The Last Confessions of Sylvia P.: A Novel (Hardcover)
“Lee Kravetz has created a bit of a miracle, a plot-driven literary puzzle box whose mystery lives in both its winding approach to history and its wonderous story. It’s a book full of ideas about inspiration and a love for language that translates across borders, physical and generational.”—Adam Johnson, Winner of the Pulitzer Prize for Fiction for The Orphan Master's Son
Blending past and present, and told through three unique interwoven narratives that build on one another, a daring and brilliant debut novel that reimagines a chapter in the life of Sylvia Plath, telling the story behind the creation of her classic semi-autobiographical novel, The Bell Jar.
A seductive literary mystery and mutigenerational story inspired by true events, The Last Confessions of Sylvia P. imaginatively brings into focus the period of promise and tragedy that marked the writing of Sylvia Plath’s modern classic The Bell Jar. Lee Kravetz uses a prismatic narrative formed from three distinct fictional perspectives to bring Plath to life—that of her psychiatrist, a rival poet, and years later, a curator of antiquities.
Estee, a seasoned curator for a small Massachusetts auction house, makes an astonishing find: the original manuscript of Sylvia Plath’s semi-autobiographical novel, The Bell Jar, written by hand in her journals fifty-five years earlier. Vetting the document, Estee will discover she’s connected to Plath’s legacy in an unexpected way.
Plath’s psychiatrist, Dr. Ruth Barnhouse, treats Plath during the dark days she spends at McLean Hospital following a suicide attempt, and eventually helps set the talented poet and writer on a path toward literary greatness.
Poet Boston Rhodes, a malicious literary rival, pushes Plath to write about her experiences at McLean, tipping her into a fatal spiral of madness and ultimately forging her legacy.
Like Michael Cunningham’s The Hours, Paula McLain’s The Paris Wife, and Theresa Anne Fowler’s Z: A Novel of Zelda Fitzgerald, The Last Confessions of Sylvia P. bridges fact and fiction to imagine the life of a revered writer. Suspenseful and beautifully written, Kravetz’s masterful literary novel is a hugely appealing read.
— Adam Johnson, Winner of the Pulitzer Prize in Fiction for The Orphan Master's Son
"Bold, compelling, and gorgeously written, The Last Confessions of Sylvia P. is slightly reminiscent of AS Byatt's Possession, but instead of a love story, this is a tale of rivalry and betrayal. A truly satisfying page-turner."
— Karen Joy Fowler, Booker Prize Finalist for We Are All Completely Beside Ourselves and author of The Jane Austen Book Club
"It would be easy, too easy perhaps, to see The Last Confessions of Sylvia P. as a spiritual sequel to Sylvia Plath’s The Bell Jar, but Lee Kravetz's novel is very much its own thing, an audacious imagining that will have readers greedy to learn more about Plath and her literary cohort."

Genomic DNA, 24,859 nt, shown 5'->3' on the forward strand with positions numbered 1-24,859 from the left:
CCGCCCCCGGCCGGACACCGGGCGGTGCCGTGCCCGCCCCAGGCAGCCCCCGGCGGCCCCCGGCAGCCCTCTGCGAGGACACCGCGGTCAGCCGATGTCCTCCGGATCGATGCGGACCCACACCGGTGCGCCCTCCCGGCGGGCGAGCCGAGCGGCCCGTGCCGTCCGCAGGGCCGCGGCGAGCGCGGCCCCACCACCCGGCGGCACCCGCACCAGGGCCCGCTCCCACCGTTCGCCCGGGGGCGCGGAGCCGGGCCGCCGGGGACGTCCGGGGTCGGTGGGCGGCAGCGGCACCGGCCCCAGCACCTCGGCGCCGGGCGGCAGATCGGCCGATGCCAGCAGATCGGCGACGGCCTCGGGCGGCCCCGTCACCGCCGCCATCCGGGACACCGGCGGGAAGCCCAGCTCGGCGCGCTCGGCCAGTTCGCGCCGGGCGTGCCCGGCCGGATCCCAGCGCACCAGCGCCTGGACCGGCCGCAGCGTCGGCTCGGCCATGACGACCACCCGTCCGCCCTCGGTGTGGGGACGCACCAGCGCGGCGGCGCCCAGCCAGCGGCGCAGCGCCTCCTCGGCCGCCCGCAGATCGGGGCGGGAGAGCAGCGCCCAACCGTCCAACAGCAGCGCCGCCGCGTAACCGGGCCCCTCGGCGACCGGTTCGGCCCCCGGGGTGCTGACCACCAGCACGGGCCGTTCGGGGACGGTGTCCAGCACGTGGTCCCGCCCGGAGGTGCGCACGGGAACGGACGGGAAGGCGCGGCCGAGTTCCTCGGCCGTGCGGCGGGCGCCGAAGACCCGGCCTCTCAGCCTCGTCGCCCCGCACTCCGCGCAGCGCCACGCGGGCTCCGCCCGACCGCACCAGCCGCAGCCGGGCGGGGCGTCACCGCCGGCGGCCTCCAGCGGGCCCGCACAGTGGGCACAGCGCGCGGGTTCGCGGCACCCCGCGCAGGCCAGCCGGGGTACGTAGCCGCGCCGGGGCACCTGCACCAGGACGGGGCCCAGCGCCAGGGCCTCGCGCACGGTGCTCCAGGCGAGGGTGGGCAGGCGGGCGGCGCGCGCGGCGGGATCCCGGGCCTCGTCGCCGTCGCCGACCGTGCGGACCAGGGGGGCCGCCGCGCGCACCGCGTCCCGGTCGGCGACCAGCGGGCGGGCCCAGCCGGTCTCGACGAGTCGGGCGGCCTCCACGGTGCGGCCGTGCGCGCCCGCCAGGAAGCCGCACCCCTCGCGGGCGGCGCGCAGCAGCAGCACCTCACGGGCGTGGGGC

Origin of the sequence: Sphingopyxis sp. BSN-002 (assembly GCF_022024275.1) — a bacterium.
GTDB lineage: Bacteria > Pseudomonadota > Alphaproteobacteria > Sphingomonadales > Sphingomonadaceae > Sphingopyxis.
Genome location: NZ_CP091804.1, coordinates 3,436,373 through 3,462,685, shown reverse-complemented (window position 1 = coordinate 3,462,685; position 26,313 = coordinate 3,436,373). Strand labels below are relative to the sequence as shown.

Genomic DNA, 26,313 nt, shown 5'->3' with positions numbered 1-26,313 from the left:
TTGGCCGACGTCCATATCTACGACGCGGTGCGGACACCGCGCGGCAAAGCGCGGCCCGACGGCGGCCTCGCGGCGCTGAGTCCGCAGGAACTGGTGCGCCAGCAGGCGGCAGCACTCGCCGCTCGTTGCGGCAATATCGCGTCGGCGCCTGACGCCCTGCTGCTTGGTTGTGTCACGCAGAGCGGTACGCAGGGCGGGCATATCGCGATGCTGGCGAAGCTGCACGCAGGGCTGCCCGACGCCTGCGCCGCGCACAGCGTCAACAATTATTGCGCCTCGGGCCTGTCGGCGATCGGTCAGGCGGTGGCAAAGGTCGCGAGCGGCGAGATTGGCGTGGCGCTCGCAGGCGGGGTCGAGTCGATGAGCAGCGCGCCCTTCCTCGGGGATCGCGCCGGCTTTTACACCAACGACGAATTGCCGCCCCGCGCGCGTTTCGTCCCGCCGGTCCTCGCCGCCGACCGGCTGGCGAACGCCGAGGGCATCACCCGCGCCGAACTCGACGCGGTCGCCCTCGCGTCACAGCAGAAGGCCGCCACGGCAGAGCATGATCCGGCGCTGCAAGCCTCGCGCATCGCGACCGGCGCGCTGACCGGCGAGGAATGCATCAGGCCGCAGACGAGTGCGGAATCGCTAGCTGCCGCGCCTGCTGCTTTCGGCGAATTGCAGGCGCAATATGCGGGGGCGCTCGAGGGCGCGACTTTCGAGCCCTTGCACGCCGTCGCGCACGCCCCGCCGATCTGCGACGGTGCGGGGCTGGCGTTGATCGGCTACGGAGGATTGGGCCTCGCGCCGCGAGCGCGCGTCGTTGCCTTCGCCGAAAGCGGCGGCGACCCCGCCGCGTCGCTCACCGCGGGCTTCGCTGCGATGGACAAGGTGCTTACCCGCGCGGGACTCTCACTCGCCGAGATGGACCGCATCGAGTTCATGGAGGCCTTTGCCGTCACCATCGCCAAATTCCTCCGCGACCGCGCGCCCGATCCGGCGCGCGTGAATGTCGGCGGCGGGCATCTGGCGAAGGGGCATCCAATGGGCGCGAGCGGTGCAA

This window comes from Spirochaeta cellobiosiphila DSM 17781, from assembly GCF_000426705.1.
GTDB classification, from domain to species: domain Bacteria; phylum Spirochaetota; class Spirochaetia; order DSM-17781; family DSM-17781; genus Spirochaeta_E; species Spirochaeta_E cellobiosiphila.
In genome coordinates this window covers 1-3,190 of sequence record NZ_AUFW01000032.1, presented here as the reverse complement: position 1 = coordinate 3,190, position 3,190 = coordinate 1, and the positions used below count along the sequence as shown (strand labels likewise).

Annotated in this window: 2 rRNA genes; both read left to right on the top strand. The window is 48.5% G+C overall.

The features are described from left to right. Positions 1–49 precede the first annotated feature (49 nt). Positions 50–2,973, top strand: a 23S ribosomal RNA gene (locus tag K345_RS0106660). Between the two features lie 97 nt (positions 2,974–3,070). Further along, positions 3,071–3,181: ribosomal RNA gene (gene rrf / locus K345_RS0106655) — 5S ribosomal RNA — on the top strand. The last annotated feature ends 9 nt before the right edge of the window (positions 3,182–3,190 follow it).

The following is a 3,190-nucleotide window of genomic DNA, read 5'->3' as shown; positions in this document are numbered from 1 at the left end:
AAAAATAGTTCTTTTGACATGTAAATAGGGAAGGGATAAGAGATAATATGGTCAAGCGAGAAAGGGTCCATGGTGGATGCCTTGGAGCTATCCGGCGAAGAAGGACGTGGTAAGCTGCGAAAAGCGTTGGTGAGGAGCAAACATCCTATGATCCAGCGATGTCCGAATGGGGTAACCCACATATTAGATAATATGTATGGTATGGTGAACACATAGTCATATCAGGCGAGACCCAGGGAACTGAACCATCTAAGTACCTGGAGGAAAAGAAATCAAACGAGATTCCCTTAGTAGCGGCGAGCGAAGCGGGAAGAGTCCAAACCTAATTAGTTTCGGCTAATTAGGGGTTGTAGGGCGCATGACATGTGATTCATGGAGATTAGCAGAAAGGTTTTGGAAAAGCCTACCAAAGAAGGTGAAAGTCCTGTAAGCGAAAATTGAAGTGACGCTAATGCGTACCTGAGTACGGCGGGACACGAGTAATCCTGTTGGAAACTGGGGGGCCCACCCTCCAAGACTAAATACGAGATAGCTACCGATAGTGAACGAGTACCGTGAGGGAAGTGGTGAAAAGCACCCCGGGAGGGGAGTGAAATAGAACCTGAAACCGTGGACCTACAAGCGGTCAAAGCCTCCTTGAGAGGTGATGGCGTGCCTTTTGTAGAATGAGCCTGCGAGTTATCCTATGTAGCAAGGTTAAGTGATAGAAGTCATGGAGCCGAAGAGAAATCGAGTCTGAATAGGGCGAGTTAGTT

— Paul Harding, winner of the Pulitzer Prize in Fiction for Tinkers
"The Last Confessions of Sylvia P. is a page-turning joy full of surprise, mystery, and suspense. Notify all book groups!"
— Christina Clancy, author of The Second Home
"A vivid portrait of mid-century America, particularly located in the Seven-Sisters-matching-bag-and-shoes class of women who seem to have everything but find themselves suffocatingly unfulfilled nevertheless. By playing with the real and the invented, Lee Kravetz creates a juicy, propulsive tale of artistic jealousy, fame, and psychology."
— Dana Spiotta, author of Wayward
"The Last Confessions of Sylvia P. is a fascinating and absorbing kaleidoscopic novel and a tender portrait of Sylvia Plath that, like the hand-written manuscript of The Bell Jar at the center of the novel, offers the reader more than one compelling picture, and point of view, of the poet. A literary page turner."
— Kate Hope Day, Author of In the Quick
"This novel is, at its heart, a Kate Atkinson-esque mystery; and Kravetz masterfully weaves [the characters'] tales together, slowly allowing us to piece together the secret around which the story revolves, while also providing stark, subtle commentary on the constraints of women’s lives, sixty years ago and now. This is one of the most enjoyable—and also the most moving—novels I’ve read in years."
— Joanna Rakoff, author of My Salinger Year
"Kravetz’s debut novel is a compelling literary mystery that explores the creation of poet Sylvia Plath’s only novel. . . . Writing about real literary figures can be tricky, especially if their descendants are still living, but the author brings his characters, both imagined and historical, to life with sensitivity."
— Kirkus Reviews
"An engrossing fiction debut . . . . Kravetz brings both authority and empathy to his depictions of mental illness. He also reveals himself to be a fine novelist."
— Publishers Weekly